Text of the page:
White House official Kathy Kraninger has been named by the US senate as the next director of the Consumer Financial Protection Bureau (CFPB), the finance oversight body which has seen its activities and powers severely curtailed under the Trump administration.
Kraninger’s five-year appointment was narrowly voted through; she has been subject to public criticism over her apparent lack of experience in financial or consumer affairs.
Dozens of consumer and civil rights organizations sent a letter to the senate banking committee this summer, opposing her nomination and claiming she would "prioritize the interests of industry over consumers and the rule of law”.
The CFPB is a watchdog agency created in 2011 following the financial crisis. Its first director, Richard Cordray, took a tough stance against a number of auto lenders over allegations of unfair lending practices.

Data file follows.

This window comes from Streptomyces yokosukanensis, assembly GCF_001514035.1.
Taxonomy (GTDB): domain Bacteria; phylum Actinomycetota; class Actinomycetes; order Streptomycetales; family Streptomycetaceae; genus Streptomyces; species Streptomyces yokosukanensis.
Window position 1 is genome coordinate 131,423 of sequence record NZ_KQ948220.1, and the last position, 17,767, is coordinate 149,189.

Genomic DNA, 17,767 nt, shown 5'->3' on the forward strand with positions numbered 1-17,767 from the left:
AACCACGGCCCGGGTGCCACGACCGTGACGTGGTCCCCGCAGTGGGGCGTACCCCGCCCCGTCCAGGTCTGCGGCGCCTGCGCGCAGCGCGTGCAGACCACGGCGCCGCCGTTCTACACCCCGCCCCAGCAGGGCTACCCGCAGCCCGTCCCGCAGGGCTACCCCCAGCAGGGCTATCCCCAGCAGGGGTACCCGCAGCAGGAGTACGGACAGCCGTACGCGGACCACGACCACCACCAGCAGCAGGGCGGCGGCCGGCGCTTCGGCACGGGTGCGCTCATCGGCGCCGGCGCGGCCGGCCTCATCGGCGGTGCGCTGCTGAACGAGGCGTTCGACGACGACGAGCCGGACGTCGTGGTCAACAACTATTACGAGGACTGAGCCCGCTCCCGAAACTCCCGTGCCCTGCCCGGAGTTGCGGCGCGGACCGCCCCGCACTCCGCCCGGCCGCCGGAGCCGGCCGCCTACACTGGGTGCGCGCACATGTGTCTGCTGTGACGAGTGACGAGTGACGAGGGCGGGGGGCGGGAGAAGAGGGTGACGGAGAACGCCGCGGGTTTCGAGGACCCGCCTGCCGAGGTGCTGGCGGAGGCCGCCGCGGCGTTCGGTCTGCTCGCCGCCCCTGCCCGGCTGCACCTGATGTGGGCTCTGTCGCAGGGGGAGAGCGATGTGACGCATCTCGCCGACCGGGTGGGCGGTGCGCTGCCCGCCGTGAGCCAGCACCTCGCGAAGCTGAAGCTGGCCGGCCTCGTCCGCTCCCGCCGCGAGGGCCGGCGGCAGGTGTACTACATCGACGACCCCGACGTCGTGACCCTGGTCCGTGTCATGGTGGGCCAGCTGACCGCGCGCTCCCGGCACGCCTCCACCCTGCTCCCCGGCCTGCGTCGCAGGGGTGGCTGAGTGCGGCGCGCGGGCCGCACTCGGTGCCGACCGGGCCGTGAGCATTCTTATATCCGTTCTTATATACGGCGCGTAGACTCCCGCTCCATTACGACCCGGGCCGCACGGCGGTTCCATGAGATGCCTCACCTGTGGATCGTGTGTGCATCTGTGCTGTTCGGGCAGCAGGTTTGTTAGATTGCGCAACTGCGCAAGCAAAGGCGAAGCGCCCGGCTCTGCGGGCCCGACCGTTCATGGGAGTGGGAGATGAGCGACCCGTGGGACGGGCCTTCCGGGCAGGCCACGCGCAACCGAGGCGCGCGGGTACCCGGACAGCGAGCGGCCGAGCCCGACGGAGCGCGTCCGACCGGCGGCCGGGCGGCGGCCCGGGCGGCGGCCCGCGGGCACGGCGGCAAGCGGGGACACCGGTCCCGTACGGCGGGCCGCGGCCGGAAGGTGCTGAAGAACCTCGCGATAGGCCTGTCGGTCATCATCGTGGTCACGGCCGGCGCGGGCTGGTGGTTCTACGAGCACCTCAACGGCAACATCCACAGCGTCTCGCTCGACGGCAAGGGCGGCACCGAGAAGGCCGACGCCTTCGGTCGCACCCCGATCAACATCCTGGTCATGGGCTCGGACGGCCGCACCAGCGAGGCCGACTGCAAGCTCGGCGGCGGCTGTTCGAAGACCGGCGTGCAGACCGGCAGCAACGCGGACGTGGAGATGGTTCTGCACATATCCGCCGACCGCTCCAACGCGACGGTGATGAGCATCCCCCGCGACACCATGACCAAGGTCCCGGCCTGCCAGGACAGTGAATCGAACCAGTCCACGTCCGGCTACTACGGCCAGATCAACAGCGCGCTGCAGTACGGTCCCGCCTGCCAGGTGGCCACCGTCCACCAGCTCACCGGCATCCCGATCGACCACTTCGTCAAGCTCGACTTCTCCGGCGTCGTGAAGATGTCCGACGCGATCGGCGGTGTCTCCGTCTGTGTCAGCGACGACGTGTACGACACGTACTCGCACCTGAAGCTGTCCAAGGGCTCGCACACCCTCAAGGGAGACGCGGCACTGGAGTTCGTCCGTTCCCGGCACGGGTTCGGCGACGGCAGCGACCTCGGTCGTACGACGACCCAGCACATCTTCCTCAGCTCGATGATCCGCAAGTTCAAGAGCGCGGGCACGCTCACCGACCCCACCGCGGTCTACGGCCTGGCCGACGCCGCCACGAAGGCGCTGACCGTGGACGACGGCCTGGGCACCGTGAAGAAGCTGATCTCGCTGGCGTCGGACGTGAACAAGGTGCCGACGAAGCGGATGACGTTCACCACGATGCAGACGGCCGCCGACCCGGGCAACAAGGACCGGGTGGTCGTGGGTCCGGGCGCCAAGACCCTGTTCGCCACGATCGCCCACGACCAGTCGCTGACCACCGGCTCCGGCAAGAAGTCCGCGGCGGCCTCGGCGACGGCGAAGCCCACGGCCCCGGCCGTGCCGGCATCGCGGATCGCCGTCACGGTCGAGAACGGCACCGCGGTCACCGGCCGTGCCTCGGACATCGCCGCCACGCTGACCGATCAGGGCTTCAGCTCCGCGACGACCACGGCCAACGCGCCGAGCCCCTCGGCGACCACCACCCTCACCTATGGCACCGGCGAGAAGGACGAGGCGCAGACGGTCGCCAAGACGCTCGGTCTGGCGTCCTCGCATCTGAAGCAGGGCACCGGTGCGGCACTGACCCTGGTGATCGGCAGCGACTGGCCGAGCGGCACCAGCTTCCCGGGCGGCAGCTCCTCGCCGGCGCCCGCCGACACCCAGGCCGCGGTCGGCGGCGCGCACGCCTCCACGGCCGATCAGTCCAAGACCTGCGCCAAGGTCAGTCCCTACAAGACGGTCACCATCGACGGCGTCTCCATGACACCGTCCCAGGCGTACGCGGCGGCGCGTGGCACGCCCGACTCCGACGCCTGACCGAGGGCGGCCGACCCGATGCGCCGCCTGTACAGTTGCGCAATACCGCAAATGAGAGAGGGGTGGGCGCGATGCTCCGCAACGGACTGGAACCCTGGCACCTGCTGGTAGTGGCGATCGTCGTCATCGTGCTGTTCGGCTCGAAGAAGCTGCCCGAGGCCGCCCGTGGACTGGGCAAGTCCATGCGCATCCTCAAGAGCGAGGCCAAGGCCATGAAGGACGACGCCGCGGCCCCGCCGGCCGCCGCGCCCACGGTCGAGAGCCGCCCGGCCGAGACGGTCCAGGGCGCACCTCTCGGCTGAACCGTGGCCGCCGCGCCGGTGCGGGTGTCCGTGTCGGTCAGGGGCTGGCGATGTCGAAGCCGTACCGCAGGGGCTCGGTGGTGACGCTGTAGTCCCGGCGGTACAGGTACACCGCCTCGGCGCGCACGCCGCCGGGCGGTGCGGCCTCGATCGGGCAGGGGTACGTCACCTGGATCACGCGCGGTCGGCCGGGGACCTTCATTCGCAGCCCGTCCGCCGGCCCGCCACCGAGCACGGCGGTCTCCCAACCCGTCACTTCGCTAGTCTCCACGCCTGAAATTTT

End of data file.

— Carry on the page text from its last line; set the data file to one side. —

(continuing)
Following his departure after Trump’s election, the president installed Mike Mulvaney as interim head of the CFPB.
Welcoming Kraninger’s appointment, Mulvaney said: “This last year has been an important step in the history of the Bureau as we take our place among the most notable regulatory bodies of our country - and frankly the world. Like all transitions, it was not always as smooth as we would've all liked, but the Bureau has emerged stronger for it. I wish Kathy the best of luck, and I look forward to the next five years of her leadership.”